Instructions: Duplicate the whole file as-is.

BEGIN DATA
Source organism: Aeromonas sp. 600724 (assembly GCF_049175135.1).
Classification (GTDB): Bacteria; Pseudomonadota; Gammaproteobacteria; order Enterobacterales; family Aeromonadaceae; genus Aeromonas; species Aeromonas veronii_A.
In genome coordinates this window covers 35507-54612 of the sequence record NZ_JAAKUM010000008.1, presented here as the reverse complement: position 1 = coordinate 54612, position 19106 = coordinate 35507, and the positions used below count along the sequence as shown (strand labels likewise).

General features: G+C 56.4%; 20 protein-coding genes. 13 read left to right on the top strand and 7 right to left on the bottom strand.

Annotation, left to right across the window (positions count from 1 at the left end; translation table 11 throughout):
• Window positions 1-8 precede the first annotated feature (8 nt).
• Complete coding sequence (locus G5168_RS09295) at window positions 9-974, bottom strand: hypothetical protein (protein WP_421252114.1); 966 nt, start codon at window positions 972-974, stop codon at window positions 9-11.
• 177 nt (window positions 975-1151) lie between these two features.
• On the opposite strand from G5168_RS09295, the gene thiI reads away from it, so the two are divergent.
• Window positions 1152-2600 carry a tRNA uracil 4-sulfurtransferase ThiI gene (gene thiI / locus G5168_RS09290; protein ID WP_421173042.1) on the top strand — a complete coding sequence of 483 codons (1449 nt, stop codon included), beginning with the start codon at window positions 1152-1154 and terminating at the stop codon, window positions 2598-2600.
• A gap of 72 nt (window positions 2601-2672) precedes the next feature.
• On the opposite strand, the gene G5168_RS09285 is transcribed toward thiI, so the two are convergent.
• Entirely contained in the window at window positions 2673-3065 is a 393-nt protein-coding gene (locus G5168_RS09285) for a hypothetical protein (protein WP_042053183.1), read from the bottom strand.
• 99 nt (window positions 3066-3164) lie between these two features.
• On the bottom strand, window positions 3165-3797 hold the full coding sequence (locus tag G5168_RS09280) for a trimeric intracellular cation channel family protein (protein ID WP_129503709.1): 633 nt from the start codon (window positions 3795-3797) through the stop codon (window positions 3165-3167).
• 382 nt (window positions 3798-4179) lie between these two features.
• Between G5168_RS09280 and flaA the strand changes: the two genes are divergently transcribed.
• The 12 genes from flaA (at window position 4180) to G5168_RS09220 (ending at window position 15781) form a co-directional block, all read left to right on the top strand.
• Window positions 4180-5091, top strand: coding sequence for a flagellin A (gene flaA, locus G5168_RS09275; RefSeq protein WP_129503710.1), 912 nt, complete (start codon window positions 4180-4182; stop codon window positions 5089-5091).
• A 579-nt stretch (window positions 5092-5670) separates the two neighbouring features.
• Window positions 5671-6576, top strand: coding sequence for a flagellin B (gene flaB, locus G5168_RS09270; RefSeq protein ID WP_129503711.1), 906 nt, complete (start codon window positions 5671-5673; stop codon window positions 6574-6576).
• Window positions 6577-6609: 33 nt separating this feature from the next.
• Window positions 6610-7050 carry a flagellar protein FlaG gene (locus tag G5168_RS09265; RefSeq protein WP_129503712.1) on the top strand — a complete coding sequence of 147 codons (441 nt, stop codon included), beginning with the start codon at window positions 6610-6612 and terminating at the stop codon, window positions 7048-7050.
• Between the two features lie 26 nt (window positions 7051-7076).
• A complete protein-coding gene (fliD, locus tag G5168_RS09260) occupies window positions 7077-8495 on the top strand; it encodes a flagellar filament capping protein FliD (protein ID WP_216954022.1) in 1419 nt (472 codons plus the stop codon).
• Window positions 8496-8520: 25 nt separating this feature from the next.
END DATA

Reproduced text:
Source organism: Aeromonas sp. 600724 (assembly GCF_049175135.1).
Classification (GTDB): Bacteria; Pseudomonadota; Gammaproteobacteria; order Enterobacterales; family Aeromonadaceae; genus Aeromonas; species Aeromonas veronii_A.
In genome coordinates this window covers 35507-54612 of the sequence record NZ_JAAKUM010000008.1, presented here as the reverse complement: position 1 = coordinate 54612, position 19106 = coordinate 35507, and the positions used below count along the sequence as shown (strand labels likewise).

General features: G+C 56.4%; 20 protein-coding genes. 13 read left to right on the top strand and 7 right to left on the bottom strand.

Annotation, left to right across the window (positions count from 1 at the left end; translation table 11 throughout):
• Window positions 1-8 precede the first annotated feature (8 nt).
• Complete coding sequence (locus G5168_RS09295) at window positions 9-974, bottom strand: hypothetical protein (protein WP_421252114.1); 966 nt, start codon at window positions 972-974, stop codon at window positions 9-11.
• 177 nt (window positions 975-1151) lie between these two features.
• On the opposite strand from G5168_RS09295, the gene thiI reads away from it, so the two are divergent.
• Window positions 1152-2600 carry a tRNA uracil 4-sulfurtransferase ThiI gene (gene thiI / locus G5168_RS09290; protein ID WP_421173042.1) on the top strand — a complete coding sequence of 483 codons (1449 nt, stop codon included), beginning with the start codon at window positions 1152-1154 and terminating at the stop codon, window positions 2598-2600.
• A gap of 72 nt (window positions 2601-2672) precedes the next feature.
• On the opposite strand, the gene G5168_RS09285 is transcribed toward thiI, so the two are convergent.
• Entirely contained in the window at window positions 2673-3065 is a 393-nt protein-coding gene (locus G5168_RS09285) for a hypothetical protein (protein WP_042053183.1), read from the bottom strand.
• 99 nt (window positions 3066-3164) lie between these two features.
• On the bottom strand, window positions 3165-3797 hold the full coding sequence (locus tag G5168_RS09280) for a trimeric intracellular cation channel family protein (protein ID WP_129503709.1): 633 nt from the start codon (window positions 3795-3797) through the stop codon (window positions 3165-3167).
• 382 nt (window positions 3798-4179) lie between these two features.
• Between G5168_RS09280 and flaA the strand changes: the two genes are divergently transcribed.
• The 12 genes from flaA (at window position 4180) to G5168_RS09220 (ending at window position 15781) form a co-directional block, all read left to right on the top strand.
• Window positions 4180-5091, top strand: coding sequence for a flagellin A (gene flaA, locus G5168_RS09275; RefSeq protein WP_129503710.1), 912 nt, complete (start codon window positions 4180-4182; stop codon window positions 5089-5091).
• A 579-nt stretch (window positions 5092-5670) separates the two neighbouring features.
• Window positions 5671-6576, top strand: coding sequence for a flagellin B (gene flaB, locus G5168_RS09270; RefSeq protein ID WP_129503711.1), 906 nt, complete (start codon window positions 5671-5673; stop codon window positions 6574-6576).
• Window positions 6577-6609: 33 nt separating this feature from the next.
• Window positions 6610-7050 carry a flagellar protein FlaG gene (locus tag G5168_RS09265; RefSeq protein WP_129503712.1) on the top strand — a complete coding sequence of 147 codons (441 nt, stop codon included), beginning with the start codon at window positions 6610-6612 and terminating at the stop codon, window positions 7048-7050.
• Between the two features lie 26 nt (window positions 7051-7076).
• A complete protein-coding gene (fliD, locus tag G5168_RS09260) occupies window positions 7077-8495 on the top strand; it encodes a flagellar filament capping protein FliD (protein ID WP_216954022.1) in 1419 nt (472 codons plus the stop codon).
• Window positions 8496-8520: 25 nt separating this feature from the next.